I've heard the claim that rational ethical theories do not require God or any other deity in order to arrive at their conclusions. Pure reason is enough to provide sound ethical arguments. However, when I look at theories like Utilitarianism, I can't help but ask how happiness or pleasure is, ultimately, defined through those approaches. You can always keep asking why does action A lead to happiness, and why is happiness defined in that way? In the end, I'm not sure how pure reason alone can lead to a grounded ethical framework.

  • Utilitarianism and pure reason are rather dated ideas in ethics that are only pursued today with (very) major revisions. The modern descendant of utilitarianism, consequentialism, moved away from vague and obscure "happiness", and the role of non-rational factors is well acknowledged in post-Kantian secular ethics as well, see e.g. Greene, The Secret Joke of Kant’s Soul. And then there is revived virtue ethics. – Conifold Jun 29 '19 at 0:56
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    Define “grounded”. – Mark Andrews Jul 1 '19 at 19:52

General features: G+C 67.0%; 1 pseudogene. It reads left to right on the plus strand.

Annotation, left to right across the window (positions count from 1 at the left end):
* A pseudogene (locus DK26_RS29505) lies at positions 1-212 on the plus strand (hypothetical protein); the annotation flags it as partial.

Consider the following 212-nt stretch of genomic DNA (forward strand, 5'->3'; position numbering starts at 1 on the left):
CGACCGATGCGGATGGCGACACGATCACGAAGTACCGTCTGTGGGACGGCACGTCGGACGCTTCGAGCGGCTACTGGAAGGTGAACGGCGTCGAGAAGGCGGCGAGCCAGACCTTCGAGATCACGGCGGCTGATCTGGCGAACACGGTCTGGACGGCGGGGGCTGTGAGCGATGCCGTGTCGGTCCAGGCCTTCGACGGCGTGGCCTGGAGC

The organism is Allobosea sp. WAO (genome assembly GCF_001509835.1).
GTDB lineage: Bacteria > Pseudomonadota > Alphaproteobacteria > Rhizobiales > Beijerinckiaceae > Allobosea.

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    "The grounding problem of ethics is the search for a foundation for our moral beliefs, something solid that would make them true in a way that is clear, objective, and unmoving." Philosophy Crash Course (YouTube). – user27343 Jul 2 '19 at 2:38

Whether or not you think pure reason alone can lead to a grounded ethical frame would be dependent on how idealistic a view you take on ethics. You should also ask yourself what you think it means for an ethical statement to be grounded. Can something only be grounded if it comes from god? Or does it just need to be a part of an agreed upon code of ethics?

Taking into account not only your skepticism of utilitarianism, but also my global skepticism towards any ethical theory claiming itself to be ultimate; I think as long as we're rational thinkers we will find problems with any doctrine which is dogmatic in process.

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